×

Canadian developed buys 166 acres of Allenstown land

  • The entrance to Holiday Acres is seen in Allenstown on Tuesday. A Canadian-based developer is planning to expand the mobile home community by another 210 units after purchasing 166 acres from the town. ELIZABETH FRANTZ / Monitor staff

  • Homes at the Hynes Group Rochester N.H. development Tara Estates. The units built in the planned Allenstown Holiday Acres expansion will use the same models. Hynes Group—Courtesy

  • Homes at the Hynes Group Rochester N.H. development Tara Estates. The units built in the planned Allenstown Holiday Acres expansion will use the same models. Hynes Group—Courtesy

  • Homes at the Hynes Group Rochester N.H. development Tara Estates. The units built in the planned Allenstown Holiday Acres expansion will use the same models. Hynes Group—Courtesy

  • Homes at the Hynes Group Rochester N.H. development Tara Estates. The units built in the planned Allenstown Holiday Acres expansion will use the same models. Hynes Group/Courtesy



Monitor staff
Tuesday, March 07, 2017

Allenstown officials have approved the sale of 166 acres of town-owned land to a Canada-based mobile and manufactured home developer with properties across the United States, including Allenstown.

The select board okayed the $302,000 sale by a 2-1 vote on Monday night, with selectman Jeff Gryval voting against the measure and selectmen David Eaton and Jason Tardiff in favor.

The buyer, Stephen Hynes LLC, is part of the Hynes Group, which manages the roughly 300-unit mobile home park Holiday Acres in Allenstown along the Hooksett line. The developer is planning to expand the mobile home community by another 210 units, which will be age-restricted, using the new parcels.

The developer said the new units will be larger than the existing Holiday Acres homes, and will include amenities like garages. They’ll also be exclusively for tenants where at least one person in each unit is 55 and over.

At an estimated average valuation of $141,068, a third-party consulant projected that, once completed, the development would add about $29 million in property value to the tax rolls. Subtracting projected new expenses for the town, Russ Thibeault of Laconia-based Applied Economic Research estimated Allenstown could expect a net increase of about $500,000 in new tax revenues once all the homes are built. AER’s analysis also projected about $1 million in revenues from one-time sewer and water hookup fees.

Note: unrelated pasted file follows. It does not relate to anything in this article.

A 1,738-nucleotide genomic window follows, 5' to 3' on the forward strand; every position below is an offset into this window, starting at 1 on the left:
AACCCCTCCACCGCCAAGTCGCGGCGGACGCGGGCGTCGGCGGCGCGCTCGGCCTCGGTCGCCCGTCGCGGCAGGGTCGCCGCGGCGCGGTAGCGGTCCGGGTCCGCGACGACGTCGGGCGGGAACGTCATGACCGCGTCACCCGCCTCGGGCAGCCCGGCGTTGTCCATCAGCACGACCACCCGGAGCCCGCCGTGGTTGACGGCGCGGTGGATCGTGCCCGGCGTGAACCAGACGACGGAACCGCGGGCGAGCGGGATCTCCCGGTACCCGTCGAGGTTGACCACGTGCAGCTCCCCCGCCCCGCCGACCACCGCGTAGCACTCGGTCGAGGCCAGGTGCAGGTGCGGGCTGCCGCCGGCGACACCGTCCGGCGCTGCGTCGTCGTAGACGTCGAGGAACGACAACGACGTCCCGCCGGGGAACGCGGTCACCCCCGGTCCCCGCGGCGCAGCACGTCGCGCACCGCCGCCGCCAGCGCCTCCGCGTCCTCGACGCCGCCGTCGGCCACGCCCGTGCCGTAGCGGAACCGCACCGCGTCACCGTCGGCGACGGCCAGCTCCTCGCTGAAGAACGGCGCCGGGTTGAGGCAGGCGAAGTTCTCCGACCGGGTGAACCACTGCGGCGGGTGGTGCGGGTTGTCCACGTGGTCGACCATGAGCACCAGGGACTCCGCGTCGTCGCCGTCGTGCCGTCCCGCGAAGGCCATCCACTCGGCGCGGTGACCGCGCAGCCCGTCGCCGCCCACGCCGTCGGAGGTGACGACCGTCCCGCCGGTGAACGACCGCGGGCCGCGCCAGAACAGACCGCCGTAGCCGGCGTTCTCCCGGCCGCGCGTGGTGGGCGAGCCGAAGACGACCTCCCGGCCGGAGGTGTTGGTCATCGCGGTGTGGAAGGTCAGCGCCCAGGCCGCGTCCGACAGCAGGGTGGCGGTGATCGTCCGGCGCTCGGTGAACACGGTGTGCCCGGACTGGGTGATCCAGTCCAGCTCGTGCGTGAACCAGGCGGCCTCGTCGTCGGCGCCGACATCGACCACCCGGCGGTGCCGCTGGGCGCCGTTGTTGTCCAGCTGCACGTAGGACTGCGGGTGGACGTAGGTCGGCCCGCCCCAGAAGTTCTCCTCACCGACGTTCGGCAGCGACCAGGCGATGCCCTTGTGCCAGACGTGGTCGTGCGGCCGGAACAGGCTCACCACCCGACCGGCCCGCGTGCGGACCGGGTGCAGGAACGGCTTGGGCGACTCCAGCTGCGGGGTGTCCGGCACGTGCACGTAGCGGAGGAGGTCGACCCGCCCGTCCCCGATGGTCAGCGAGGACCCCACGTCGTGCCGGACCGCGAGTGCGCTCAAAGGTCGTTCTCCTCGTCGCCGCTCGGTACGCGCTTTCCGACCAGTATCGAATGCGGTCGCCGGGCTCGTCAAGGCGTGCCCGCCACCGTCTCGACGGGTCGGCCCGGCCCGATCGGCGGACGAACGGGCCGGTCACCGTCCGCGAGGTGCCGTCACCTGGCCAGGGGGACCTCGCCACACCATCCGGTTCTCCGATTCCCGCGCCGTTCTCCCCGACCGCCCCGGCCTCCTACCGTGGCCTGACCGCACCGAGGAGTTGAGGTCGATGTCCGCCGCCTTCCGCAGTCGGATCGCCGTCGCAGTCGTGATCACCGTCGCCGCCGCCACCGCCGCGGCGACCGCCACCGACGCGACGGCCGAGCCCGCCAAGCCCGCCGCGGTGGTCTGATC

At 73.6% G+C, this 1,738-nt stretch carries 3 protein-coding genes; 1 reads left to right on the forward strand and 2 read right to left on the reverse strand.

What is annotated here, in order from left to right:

“The major factor to take into the study was that it was age-restricted. And the impact of that is that it reduces the number of school-aged children dramatically,” Thibeault said. 

Thibeault wrote in his study that age-restricted communities send few, if any, students to local districts. He estimated that the expanded Holiday Acres would add, at most, 15 students to Allenstown schools. 

Another consultant double-checked AER’s findings for the town and found that, in anything, their findings could be underestimating revenues and overestimating costs.

“The estimated positive fiscal impact of $513,000 outlined on page 29 is, again, very conservative and we would expect actual positive revenues to the community to be higher than this finding,” Mark Fougere, of Fougere Planning & Development Inc., wrote in an analysis submitted to town officials.

But some residents, many of whom packed Monday’s meeting, have expressed anxieties that the development will burden the town’s services and contribute little in terms of revenue. And just how many students the development could add to district schools – which already eat up two-thirds of the town’s tax revenues – has been chief among the critics’ concerns.

“Our schools are currently struggling to financially meet the needs of the existing student population. They are not prepared to accommodate a large influx of additional students. School taxes will increase as a result,” Kathleen Pelissier, the town’s clerk and tax collector, wrote in a letter to certain residents, urging them to contact the select board before the vote.

Pelissier also wrote in her letter that mobile homes depreciate quickly in value, and she added in an interview that she worried many property owners in the planned age-restricted development might apply for exemptions on their taxes based on age and income. 

“I hope I’m wrong. But only time will tell,” she said.

As part of the sale, the Hynes Group has also agreed to upgrade that part of the Chester Turnpike classified as a Class 6 road to Class 5 status, and to install a sidewalk along the turnpike from Granite Street to the entrance of the new development.

(Lola Duffort can be reached at 369-3321 or lduffort@cmonitor.com.)